These days, content marketing teams are expected to create content in all shapes and sizes. Following the advice of content marketing sages, we’re posting tweets every few hours, blogging every day, podcasting every week, publishing an eBook every month… and the list goes on. Trying to keep up with the seemingly insatiable demand, content teams often feel overwhelmed and stretched too thin. Even worse, all this frenetic activity often lacks an underlying strategy or focus.
But it doesn’t have to be this way. Back in 2010, I proposed the Content Marketing Pyramid — a strategy that allows you to get more out the door with the same effort. It’s done by combining infrequent, time-intensive content with low-effort, recurring content.
Here’s how it works
The foundation of the pyramid consists of curated content, social media tweets and off-site blog comments. These snackable pieces of content are spontaneous, frequent, and low-effort as compared to other content forms. Such content is not planned on an editorial calendar, as it’s often spawned in reaction to a third-party blog post, tweet, or comment. While low in effort, it makes up the largest part of your content marketing program.
The middle of the pyramid is forged by consolidating content from the foundation. For example, a series of insightful blog comments and commentary on curated articles can serve as the basis for a short-form blog post on a specific topic. Content in the pyramid does not have to be relegated to owned properties; it can extend to off-site, earned media as well — such as contributed articles on other publications in your ecosystem.
Moving a step higher in the pyramid, several short-form blog posts can be consolidated into eBooks and webinars. Finally, at the pinnacle of the pyramid, for the ambitious, you may choose to produce a print book by aggregating a series of eBooks, speaking notes from webinars, or long-form blog posts.
Conversely, you may start your pyramid at the top with a heavy-duty piece, such as a cornerstone research study, which can then serve as fodder for eBooks, white papers, webinars, and blog posts in the middle of the pyramid and, ultimately, tweets at the bottom.
Building your pyramid
Building a content marketing pyramid does require some heavy lifting up front. Here are a few key pieces to put in place:
- Have an owner: Though many people may be involved in the process, it’s crucial to make a single individual responsible for the timely implementation of the pyramid. “Having a content marketing lead — someone who oversees all the pieces of a strategy, development, and management of content — is paramount,” says Christine Elliott, Associate Director at Crowe Horwath. “Without such an orchestrator, a content marketing initiative could collapse, or even worse, never get off the ground.” Curata research shows that only 43 percent of companies have a content marketing executive.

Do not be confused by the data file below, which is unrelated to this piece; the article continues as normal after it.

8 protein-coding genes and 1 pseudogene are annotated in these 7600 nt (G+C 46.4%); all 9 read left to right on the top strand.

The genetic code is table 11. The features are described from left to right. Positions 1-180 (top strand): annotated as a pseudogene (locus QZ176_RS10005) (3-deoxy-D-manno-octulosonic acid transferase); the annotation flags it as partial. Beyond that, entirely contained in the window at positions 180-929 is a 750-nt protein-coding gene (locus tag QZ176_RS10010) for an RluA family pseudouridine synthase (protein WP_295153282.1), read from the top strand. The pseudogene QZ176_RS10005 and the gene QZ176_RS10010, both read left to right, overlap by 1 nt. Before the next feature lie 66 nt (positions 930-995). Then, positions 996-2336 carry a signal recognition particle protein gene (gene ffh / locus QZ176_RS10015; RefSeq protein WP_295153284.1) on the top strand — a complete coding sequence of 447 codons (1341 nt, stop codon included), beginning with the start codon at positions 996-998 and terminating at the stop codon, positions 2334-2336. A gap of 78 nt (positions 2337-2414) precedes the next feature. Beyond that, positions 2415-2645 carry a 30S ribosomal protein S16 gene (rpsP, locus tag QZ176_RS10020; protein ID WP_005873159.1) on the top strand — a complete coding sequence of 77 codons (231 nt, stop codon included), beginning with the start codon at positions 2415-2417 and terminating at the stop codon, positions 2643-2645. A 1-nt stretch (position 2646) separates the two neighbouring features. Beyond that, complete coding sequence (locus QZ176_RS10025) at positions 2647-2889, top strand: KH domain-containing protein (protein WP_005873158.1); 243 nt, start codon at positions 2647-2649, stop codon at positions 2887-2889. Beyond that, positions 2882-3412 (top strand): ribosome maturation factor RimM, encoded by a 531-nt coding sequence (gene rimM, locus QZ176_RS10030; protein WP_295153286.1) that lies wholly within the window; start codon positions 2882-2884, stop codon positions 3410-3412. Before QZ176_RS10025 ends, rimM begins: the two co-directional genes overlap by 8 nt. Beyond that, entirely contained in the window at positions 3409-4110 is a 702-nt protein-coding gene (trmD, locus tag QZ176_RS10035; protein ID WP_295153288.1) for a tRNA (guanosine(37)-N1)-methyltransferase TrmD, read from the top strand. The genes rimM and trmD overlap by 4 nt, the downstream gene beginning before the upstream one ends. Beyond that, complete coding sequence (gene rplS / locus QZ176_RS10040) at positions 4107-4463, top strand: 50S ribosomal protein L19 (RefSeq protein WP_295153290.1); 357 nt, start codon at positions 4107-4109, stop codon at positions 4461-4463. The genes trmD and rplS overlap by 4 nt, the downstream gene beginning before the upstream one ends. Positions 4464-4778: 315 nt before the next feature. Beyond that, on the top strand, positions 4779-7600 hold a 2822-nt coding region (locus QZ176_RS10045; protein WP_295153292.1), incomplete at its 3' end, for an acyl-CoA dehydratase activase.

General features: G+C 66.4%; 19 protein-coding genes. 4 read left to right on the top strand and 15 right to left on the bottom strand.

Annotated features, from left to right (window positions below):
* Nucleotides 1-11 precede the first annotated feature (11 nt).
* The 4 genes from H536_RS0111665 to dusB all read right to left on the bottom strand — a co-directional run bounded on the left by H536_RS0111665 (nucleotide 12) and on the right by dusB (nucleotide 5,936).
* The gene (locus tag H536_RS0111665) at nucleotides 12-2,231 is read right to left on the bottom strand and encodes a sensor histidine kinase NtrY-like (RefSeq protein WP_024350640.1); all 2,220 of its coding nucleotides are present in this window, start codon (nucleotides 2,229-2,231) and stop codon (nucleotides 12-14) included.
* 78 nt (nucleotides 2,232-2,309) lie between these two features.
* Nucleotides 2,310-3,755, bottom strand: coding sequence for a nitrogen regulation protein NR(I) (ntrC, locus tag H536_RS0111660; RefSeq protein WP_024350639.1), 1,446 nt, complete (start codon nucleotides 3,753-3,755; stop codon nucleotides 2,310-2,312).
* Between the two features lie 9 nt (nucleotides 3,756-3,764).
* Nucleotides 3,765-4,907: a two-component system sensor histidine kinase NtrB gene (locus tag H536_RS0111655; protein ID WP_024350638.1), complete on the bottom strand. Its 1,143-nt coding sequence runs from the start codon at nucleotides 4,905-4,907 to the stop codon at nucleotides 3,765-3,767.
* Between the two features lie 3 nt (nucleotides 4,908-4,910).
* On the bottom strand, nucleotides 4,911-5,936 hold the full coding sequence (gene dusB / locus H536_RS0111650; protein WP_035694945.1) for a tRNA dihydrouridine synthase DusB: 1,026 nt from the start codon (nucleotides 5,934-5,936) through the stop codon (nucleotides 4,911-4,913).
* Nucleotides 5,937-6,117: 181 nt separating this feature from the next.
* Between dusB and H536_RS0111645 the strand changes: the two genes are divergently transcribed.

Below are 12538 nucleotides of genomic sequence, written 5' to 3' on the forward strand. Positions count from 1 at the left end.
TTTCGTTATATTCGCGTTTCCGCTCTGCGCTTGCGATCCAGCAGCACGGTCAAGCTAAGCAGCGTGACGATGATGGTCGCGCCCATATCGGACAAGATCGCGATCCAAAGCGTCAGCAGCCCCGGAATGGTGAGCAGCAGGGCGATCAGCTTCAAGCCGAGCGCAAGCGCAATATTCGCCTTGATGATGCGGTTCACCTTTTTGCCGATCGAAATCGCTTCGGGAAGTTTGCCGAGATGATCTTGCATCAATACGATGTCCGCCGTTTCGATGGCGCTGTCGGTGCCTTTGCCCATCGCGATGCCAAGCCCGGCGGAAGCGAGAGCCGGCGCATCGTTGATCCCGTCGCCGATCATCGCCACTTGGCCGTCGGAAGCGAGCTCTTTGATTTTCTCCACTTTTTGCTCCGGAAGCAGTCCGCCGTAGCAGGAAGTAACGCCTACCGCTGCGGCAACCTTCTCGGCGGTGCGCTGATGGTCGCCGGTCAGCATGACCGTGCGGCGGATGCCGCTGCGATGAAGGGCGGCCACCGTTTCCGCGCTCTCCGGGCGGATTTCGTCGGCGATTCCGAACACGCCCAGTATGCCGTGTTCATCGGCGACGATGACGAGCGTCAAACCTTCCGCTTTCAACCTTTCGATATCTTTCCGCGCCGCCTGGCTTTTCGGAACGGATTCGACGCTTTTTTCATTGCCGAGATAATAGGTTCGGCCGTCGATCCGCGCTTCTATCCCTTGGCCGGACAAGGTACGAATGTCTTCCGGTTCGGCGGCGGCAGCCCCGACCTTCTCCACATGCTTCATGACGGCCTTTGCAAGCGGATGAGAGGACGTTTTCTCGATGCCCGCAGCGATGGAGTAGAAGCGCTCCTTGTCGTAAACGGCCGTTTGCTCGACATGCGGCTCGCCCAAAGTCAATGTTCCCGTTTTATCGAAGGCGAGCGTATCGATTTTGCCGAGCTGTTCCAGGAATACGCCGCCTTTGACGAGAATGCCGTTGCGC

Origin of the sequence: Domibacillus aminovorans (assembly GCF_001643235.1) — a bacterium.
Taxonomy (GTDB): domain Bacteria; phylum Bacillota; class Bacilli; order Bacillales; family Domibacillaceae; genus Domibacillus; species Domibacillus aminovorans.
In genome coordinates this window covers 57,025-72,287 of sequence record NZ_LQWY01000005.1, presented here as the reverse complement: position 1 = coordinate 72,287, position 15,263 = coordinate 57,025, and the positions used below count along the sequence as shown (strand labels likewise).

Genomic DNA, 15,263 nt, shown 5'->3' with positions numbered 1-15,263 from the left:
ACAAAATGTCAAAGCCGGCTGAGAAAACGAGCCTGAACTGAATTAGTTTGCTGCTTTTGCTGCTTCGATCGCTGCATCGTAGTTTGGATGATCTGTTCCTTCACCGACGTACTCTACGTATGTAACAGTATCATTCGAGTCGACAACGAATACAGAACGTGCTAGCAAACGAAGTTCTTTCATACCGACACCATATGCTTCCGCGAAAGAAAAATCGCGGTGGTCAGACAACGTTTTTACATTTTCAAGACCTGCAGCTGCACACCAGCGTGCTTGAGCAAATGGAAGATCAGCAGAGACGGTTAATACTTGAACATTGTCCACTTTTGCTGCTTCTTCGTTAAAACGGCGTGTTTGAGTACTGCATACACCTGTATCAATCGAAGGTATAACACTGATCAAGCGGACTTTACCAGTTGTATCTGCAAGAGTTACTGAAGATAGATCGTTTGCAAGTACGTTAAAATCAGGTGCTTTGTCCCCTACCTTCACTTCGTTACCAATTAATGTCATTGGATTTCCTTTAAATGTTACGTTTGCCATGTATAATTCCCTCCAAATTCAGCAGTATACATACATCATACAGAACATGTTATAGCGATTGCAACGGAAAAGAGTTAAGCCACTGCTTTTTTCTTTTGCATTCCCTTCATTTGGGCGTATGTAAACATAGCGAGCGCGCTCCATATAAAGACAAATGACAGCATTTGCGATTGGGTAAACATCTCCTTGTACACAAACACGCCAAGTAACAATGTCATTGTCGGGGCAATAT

- Plan ahead, but not too much: Your content pyramid is a strategic tool and requires planning to gather sufficient resources to sustain a campaign or theme. “Strategic editorial topics need to be very broad and planned out on a yearly or monthly basis,” says Pam Didner, Global Integrated Marketing Strategist at Intel. At the same time, you should allow for agility and flexibility when it comes to tactical execution. She advises, “For tactical planning, you should review and plan out your calendar on a weekly or monthly basis.”
- Gate content selectively: To muster support for a pyramid strategy, you may need to support lead-generation efforts by gating premium content with landing pages. “Gate based on value,” recommends Jason Miller, Senior Manager of Content Marketing at LinkedIn. As a rule of thumb, the higher in the pyramid, the more you should consider gating since the content is of higher value. He also suggests, “Leave smaller derivative content ungated to drive consumption. Have those content pieces link back to your high-value content through calls-to-action.”
Why the pyramid is so effective
The content marketing pyramid is effective because it inherently incorporates several content marketing best practices such as:
- Repetition: It’s a well-known rule that a marketing campaign is most effective when a buyer sees the same marketing message in several places at different times. The content marketing pyramid abides by this rule by reinforcing the same message through multiple content formats.
- Consumability: Some may prefer to sit through an interactive webinar, while others may prefer the leisurely feel of a print book. The pyramid model ensures you offer the same marketing message in multiple shapes and sizes that cater to all audiences — regardless of content consumption preferences.
- Content saturation: The most effective content marketing campaigns extend far beyond owned properties by distributing and promoting content to earned and paid media channels. Using social media, sponsored content and contributed postings, your content broadly reaches multiple audiences across multiple channels without you having to reinvent your core message for each respective audience.
Repurposing content is nothing new. But rather than doing it haphazardly and sporadically, use a pyramid-based approach to make your content marketing operation efficient, effective and sustainable for the long term.
Editor’s note: Curata is a Content Marketing Institute benefactor, which is a paid supporter of our website and content creation activities.